As sceptical as I am about the format of this World Cup, I have to admit it has thrown up some intriguing match-ups. Obviously in Group A we will get a clearer picture of how the major three teams stack up against each other, but also in the other two groups we get matches that challenge the tipping skills of even the most clued-in League fan. Group B manages to throw up three sides who were it not for the World Cup would unlikely ever be playing each other. The fact that France and Scotland rarely get to play each other (before last year’s friendly, their last encounter was in the Euro Nations Cup in 2003, with Scotland prevailing 8-6) says something about the state of international affairs, but neither side will have had much exposure to Fiji.
This could prove to be a very tight group, with no side seemingly standing out from the others. All of them have a sprinkling of top-quality players combined with a steady supply of solid performers. They should all be fairly exciting teams to watch as well, each with a clutch of attacking-minded players. They all also have different sources for their lower-grade players, which means that we will be seeing players in this group from different levels all around the world. It all combines to make this perhaps the most fascinating and delicately poised group in the World Cup.
France are in an odd situation. They contain many players who have amongst the stand-outs in Super League this year, yet they also rely on a significant group of players who play at semi-pro level in a French Elite League of variable quality. They can also now call upon several Catalan Dragons players who now qualify through residency, including speed merchant Justin Murphy. There is also a band of player in the Elite League who might just prove to be Super League quality if given the chance, as the relative success of Eric Anselme at Leeds this year showed. France have had limited success on the international scene of late, with victories over Papua New Guinea countered with narrow defeat to New Zealand and a blowout to England. France have the personnel, but they need to gel and have a strong World Cup, to show that they are an internation team to be reckoned with and worthy of inclusion in the Tri-Nations (becoming a Quad-Nations?) next year.
Look for Fiji to make a splash on this tournament, hopefully with a brand of attacking rugby. My experience of playing with Fijians is that they play hard and they play fast. This Fiji side seems to be lacking the pure quality of previous Bati squads (who could call on the likes of Lote Tuquiri and Petro Civoniceva) but they still have a very useful core of solid top-flight performers like Semi Tadulala, who has been a fantastic player in a mediocre Bradford back-line, and Wes Naiquama has not been getting the plaudits he deserves for quite a while now. A back-three of Tadulala, Naiquama and Jarryd Hayne might just be the best outside the super-group. They also surprised everybody during the qualification process by taking the second automatic Pacific place above Samoa, which shows that they should not be underestimated.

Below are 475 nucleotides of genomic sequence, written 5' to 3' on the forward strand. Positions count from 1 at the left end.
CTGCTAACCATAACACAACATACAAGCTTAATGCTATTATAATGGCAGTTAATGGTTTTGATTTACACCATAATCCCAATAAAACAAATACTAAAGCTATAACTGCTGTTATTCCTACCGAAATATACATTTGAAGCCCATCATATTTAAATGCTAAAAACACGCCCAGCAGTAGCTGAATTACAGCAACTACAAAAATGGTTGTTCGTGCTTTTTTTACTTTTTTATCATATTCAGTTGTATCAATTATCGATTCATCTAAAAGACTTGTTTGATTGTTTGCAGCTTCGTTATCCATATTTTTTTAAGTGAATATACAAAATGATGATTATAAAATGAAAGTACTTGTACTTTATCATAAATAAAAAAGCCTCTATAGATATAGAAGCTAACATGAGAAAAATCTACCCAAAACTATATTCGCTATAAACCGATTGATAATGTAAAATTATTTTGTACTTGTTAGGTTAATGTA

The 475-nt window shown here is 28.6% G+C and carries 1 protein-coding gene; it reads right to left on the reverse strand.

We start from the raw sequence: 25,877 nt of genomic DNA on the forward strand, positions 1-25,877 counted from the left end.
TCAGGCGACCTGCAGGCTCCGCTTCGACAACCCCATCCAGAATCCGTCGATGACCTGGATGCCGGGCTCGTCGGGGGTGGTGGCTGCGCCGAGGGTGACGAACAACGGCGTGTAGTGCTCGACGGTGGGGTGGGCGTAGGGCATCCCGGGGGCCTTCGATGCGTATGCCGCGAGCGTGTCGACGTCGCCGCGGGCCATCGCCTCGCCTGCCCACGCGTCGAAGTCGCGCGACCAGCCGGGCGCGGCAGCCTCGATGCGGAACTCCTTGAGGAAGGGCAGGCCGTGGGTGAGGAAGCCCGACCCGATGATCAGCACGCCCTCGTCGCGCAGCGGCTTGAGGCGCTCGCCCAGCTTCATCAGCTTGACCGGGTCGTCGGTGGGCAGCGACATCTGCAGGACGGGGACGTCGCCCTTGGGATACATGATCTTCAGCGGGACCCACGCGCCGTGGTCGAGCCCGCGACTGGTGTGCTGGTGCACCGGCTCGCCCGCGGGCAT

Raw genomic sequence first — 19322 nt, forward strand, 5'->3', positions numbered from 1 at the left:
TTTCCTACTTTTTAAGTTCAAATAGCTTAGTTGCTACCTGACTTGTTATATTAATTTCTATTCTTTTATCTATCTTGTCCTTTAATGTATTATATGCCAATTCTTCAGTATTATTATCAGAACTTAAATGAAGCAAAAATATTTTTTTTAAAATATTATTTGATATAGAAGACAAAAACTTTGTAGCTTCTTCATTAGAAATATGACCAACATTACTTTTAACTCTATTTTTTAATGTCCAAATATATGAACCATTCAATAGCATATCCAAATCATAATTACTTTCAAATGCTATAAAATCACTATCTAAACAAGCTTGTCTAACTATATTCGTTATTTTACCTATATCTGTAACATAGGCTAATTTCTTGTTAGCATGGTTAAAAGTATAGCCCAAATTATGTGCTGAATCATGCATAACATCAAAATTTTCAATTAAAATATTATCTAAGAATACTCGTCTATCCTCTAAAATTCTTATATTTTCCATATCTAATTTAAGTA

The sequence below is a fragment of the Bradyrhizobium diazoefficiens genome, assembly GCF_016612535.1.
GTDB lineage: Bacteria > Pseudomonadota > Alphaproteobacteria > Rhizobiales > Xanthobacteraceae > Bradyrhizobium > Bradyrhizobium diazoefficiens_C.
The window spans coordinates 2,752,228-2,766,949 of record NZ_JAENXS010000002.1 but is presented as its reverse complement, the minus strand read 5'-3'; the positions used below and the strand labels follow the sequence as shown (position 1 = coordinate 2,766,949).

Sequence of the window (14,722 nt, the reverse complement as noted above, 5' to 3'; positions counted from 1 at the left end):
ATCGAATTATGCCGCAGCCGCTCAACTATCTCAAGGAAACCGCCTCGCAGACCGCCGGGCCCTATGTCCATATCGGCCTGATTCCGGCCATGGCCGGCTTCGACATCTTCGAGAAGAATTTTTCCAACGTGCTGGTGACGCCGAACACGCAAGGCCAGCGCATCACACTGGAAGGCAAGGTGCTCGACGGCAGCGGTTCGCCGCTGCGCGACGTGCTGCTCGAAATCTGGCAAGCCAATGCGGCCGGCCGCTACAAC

Scotland will be seen as the weak link in this group. The critics go on about how they are not real Scotsmen and that they are a bunch of lower-league players who want a holiday. As well as this, they’ve already lost one potential high profile recruit, Mark Calderwood, to the auld enemy. But as good as Calderwood was playing towards the end of the season, Michael Robertson was playing even better and is more than suitable as a replacement. Scotland’s handling of the Calderwood saga underlines a requirement of commitment to the Braveheart cause, and I just find it too hard to write off a combination of a canny coach in Steve McCormack and a few big-time players like Robertson and Danny Brough. Scotland theoretically should probably finish bottom of this pool, but they could also turn into the surprise story of this World Cup. I just have this nagging suspicion about them…
My prediction? France should be able to take this group, but to do it they will really have to be at the top of their game. They have enough class and attacking prowess, and perhaps most importantly they have the most dynamic pack in this group, and the likes of Guisset and Fakir could really give the other teams nightmares. Fiji will be an unknown entity to the European sides, but they will play a high intensity game and should be a stern test for any side. And as for Scotland, if they click and Danny Brough is able to bring the likes of Mick Nanyn and Michael Robertson into the game, them who knows? I see all the games in this group being tight, and it’s not outside the realm of possibility that it could come down to points difference.